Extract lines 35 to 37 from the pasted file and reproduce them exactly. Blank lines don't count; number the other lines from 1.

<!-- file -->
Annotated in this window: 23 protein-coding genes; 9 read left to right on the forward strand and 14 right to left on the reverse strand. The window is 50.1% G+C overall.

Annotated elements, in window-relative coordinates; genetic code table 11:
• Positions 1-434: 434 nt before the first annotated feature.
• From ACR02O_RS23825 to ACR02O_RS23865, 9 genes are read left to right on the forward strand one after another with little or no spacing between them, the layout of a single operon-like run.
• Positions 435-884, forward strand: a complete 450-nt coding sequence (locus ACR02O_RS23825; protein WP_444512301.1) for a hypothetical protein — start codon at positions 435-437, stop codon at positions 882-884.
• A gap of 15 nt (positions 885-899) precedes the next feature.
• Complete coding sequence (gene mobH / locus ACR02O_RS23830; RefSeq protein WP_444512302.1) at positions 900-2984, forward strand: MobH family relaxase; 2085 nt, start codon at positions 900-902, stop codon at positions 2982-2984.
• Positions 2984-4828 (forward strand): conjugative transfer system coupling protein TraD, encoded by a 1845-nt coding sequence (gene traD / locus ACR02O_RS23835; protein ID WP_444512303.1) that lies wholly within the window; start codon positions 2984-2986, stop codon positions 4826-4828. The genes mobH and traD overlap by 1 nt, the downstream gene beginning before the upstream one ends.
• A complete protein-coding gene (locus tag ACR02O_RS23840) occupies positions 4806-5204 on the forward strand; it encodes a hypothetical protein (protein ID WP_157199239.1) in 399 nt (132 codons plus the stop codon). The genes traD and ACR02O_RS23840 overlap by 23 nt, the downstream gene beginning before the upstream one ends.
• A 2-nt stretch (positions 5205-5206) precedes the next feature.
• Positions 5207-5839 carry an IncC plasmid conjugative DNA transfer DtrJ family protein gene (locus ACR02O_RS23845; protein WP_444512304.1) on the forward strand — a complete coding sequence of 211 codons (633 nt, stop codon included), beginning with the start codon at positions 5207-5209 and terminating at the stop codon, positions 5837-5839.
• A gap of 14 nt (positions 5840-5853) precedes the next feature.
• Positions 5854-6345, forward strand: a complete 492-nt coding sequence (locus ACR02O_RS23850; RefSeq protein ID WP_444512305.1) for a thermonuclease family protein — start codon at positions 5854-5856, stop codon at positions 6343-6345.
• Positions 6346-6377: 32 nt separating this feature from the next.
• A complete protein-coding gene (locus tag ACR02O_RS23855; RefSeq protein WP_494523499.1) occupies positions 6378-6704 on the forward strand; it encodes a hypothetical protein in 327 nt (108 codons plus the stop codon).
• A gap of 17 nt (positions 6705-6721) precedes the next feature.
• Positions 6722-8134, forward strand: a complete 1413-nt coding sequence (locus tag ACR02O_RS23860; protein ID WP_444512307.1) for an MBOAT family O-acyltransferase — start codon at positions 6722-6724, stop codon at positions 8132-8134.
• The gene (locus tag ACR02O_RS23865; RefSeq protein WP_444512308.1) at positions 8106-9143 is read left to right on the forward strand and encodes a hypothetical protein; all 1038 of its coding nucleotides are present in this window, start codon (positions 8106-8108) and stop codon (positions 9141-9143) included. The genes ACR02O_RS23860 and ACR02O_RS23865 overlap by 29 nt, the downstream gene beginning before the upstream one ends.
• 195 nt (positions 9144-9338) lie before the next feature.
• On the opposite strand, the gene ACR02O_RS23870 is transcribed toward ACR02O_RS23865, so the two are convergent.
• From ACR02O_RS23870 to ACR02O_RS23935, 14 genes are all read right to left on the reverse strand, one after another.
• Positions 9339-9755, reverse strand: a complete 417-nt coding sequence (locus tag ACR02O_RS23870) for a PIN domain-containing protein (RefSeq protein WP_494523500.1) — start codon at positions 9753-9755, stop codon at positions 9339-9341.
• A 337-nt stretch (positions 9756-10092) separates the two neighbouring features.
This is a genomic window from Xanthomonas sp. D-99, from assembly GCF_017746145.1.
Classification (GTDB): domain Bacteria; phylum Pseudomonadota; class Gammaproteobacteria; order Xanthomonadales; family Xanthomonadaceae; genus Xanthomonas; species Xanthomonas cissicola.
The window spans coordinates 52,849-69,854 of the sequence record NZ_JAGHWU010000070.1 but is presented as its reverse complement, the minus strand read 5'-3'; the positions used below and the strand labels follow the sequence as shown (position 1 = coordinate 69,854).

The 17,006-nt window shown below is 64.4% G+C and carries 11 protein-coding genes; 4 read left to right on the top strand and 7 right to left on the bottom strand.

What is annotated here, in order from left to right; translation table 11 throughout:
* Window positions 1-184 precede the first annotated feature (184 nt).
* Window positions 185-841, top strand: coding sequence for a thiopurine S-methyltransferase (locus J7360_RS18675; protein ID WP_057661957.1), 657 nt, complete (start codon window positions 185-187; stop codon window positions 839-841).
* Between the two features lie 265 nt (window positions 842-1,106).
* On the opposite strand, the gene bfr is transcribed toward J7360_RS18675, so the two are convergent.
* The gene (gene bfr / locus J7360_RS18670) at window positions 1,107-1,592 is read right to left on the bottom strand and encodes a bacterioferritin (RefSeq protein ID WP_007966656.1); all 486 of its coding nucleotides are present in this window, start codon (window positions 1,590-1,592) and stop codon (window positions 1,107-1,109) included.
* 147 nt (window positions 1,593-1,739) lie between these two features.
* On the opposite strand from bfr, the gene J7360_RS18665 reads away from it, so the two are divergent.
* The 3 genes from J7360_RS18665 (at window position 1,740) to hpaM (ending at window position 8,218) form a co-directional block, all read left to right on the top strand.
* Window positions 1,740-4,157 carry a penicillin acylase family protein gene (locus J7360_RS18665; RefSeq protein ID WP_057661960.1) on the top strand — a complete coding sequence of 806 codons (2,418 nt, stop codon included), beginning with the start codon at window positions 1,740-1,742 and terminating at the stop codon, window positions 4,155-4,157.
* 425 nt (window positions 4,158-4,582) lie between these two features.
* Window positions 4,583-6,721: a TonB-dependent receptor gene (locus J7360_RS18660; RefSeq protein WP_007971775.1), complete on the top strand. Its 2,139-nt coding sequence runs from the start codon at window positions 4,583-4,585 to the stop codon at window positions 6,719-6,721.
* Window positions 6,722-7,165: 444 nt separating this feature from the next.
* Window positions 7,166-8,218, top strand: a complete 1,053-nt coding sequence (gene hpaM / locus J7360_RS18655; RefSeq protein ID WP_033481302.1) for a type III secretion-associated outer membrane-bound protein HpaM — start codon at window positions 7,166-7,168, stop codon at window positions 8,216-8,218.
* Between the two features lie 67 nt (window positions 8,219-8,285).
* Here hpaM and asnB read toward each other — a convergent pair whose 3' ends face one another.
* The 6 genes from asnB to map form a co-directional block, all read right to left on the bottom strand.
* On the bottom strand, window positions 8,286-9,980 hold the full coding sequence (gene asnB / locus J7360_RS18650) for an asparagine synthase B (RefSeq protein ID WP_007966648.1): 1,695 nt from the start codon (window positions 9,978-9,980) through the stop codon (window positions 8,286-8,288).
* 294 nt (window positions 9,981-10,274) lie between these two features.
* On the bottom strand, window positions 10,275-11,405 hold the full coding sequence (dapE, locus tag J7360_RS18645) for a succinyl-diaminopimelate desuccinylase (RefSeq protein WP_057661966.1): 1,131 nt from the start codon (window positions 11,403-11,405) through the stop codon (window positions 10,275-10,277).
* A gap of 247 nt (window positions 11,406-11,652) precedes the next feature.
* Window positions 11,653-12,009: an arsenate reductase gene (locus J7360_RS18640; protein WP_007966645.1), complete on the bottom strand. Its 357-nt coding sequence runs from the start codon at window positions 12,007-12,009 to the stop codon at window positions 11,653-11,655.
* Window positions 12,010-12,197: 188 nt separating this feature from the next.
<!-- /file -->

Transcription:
* On the opposite strand from bfr, the gene J7360_RS18665 reads away from it, so the two are divergent.
* The 3 genes from J7360_RS18665 (at window position 1,740) to hpaM (ending at window position 8,218) form a co-directional block, all read left to right on the top strand.
* Window positions 1,740-4,157 carry a penicillin acylase family protein gene (locus J7360_RS18665; RefSeq protein ID WP_057661960.1) on the top strand — a complete coding sequence of 806 codons (2,418 nt, stop codon included), beginning with the start codon at window positions 1,740-1,742 and terminating at the stop codon, window positions 4,155-4,157.